Are working practices of lung cancer nurse specialists associated with variation in peoples' receipt of anticancer therapy?
OBJECTIVES: Treatment choices for people with lung cancer may be influenced by contact and engagement with lung cancer nurse specialists (LCNSs). We investigated how service factors, LCNS workload, and LCNS working practices may influence the receipt of anticancer treatment. MATERIALS AND METHODS: English National Lung Cancer Audit data and inpatient Hospital Episode Statistics for 109,079 people with lung cancer surviving 30 days from diagnosis were linked along with LCNS workforce census data and a bespoke nationwide LCNS survey. Multinomial logistic regression was used to determine adjusted relative risk ratios (RRRs) for receipt of anticancer therapies associated with LCNS assessment, LCNS workforce composition, caseload, LCNS reported working practices, treatment facilities at the patients' attending hospitals, and the size of the lung cancer service. RESULTS: Assessment by an LCNS was the strongest independent predictor for receipt of anticancer therapy, with early LCNS assessments being particularly associated with greater receipt of surgery (RRR 1.85, 95%CI 1.63-2.11). For people we considered clinically suitable for surgery, receipt was 55%. Large LCNS caseloads were associated with decreased receipt of surgery among suitable patients (RRR 0.71, 95%CI 0.51-0.97) for caseloads >250 compared to ≤150. Reported LCNS working practices were associated with receipt of surgery, particularly provision of psychological support (RRR 1.60, 95%CI 1.02-2.51) and social support (RRR 1.56, 95%CI 1.07-2.28). CONCLUSION: LCNS assessment, workload, and working practices are associated with the likelihood of patients receiving anticancer therapy. Enabling and supporting LCNSs to undertake key improve treatment uptake and reduce the apparent gap in receipt of surgery for those suitable.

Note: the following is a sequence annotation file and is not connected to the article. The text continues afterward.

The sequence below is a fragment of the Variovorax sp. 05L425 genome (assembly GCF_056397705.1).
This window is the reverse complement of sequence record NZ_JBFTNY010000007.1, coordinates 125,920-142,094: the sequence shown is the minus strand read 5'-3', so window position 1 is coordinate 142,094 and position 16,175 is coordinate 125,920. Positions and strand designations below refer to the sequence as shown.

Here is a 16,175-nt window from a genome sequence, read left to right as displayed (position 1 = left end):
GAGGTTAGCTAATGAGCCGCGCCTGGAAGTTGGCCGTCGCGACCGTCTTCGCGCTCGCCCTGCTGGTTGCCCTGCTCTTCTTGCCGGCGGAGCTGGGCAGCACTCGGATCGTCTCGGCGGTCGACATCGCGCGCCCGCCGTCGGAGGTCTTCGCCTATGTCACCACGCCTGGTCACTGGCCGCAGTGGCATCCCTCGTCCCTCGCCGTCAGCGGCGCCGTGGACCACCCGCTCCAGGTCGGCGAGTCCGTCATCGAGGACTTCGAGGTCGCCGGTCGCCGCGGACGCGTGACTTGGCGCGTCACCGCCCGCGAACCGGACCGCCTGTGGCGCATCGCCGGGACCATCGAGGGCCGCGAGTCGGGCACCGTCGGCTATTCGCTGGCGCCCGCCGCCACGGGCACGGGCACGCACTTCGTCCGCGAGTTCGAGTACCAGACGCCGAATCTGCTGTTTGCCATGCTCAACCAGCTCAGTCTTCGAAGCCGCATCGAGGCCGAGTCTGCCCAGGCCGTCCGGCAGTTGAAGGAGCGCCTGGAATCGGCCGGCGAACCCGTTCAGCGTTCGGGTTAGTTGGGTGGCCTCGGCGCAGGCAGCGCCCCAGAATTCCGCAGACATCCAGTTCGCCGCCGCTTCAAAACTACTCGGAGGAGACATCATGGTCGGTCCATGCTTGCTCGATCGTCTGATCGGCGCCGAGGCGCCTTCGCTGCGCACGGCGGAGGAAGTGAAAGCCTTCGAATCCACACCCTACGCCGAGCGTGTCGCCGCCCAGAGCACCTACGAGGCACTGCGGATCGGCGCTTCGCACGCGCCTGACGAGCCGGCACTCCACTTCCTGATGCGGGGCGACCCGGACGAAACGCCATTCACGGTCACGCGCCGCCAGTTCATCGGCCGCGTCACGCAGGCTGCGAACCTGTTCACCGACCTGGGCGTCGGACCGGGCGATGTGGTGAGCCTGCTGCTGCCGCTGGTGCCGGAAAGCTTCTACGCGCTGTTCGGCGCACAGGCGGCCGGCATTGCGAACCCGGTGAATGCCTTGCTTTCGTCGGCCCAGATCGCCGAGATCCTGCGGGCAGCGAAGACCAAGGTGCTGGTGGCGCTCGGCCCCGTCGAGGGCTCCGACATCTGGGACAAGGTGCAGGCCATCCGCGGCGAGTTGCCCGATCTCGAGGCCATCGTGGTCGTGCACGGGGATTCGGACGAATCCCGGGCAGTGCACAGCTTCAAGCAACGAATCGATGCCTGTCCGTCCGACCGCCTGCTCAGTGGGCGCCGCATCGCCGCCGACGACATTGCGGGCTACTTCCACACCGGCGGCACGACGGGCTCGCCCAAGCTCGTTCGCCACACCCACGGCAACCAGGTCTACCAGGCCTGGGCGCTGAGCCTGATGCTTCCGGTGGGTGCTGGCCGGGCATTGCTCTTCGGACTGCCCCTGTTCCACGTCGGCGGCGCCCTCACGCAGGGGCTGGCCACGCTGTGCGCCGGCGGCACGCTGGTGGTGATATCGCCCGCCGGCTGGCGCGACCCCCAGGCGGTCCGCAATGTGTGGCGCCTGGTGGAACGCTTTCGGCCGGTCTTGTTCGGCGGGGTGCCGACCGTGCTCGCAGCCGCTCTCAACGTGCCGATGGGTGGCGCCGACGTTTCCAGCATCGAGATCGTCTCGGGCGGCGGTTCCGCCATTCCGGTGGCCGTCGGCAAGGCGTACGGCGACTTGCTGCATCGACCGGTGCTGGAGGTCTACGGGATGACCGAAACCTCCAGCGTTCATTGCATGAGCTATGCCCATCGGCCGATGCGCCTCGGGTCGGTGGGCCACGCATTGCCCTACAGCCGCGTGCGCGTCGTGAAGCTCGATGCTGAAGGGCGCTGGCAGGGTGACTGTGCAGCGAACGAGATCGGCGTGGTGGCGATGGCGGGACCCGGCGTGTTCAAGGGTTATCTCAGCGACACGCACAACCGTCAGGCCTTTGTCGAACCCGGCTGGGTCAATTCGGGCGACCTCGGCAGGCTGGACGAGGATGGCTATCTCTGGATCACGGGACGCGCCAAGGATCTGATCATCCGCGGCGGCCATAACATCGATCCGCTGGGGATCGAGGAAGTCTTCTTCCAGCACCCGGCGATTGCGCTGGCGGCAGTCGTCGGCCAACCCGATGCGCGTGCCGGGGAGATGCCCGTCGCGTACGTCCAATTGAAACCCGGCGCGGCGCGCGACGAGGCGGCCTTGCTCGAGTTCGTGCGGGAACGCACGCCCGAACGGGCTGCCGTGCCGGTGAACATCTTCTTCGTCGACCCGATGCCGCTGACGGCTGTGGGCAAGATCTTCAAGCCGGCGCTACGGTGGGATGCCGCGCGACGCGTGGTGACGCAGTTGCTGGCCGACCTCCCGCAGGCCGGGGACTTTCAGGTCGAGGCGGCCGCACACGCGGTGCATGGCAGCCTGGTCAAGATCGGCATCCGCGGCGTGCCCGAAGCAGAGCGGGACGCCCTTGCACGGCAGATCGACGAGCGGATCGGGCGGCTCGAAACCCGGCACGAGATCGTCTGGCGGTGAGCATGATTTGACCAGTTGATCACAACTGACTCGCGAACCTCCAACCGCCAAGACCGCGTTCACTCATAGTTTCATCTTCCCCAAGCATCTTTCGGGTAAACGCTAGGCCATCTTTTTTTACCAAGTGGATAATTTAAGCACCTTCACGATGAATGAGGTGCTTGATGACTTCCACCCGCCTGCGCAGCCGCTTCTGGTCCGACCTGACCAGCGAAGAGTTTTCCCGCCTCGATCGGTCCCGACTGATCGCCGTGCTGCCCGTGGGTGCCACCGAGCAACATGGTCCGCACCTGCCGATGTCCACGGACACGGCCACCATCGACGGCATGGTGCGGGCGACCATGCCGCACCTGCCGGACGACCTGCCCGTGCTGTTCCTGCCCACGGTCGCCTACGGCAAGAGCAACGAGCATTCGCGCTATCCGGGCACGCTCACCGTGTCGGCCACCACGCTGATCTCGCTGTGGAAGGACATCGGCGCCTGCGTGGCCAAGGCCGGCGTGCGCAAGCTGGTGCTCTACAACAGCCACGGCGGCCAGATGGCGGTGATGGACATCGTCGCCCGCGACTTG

- Specialist Medicine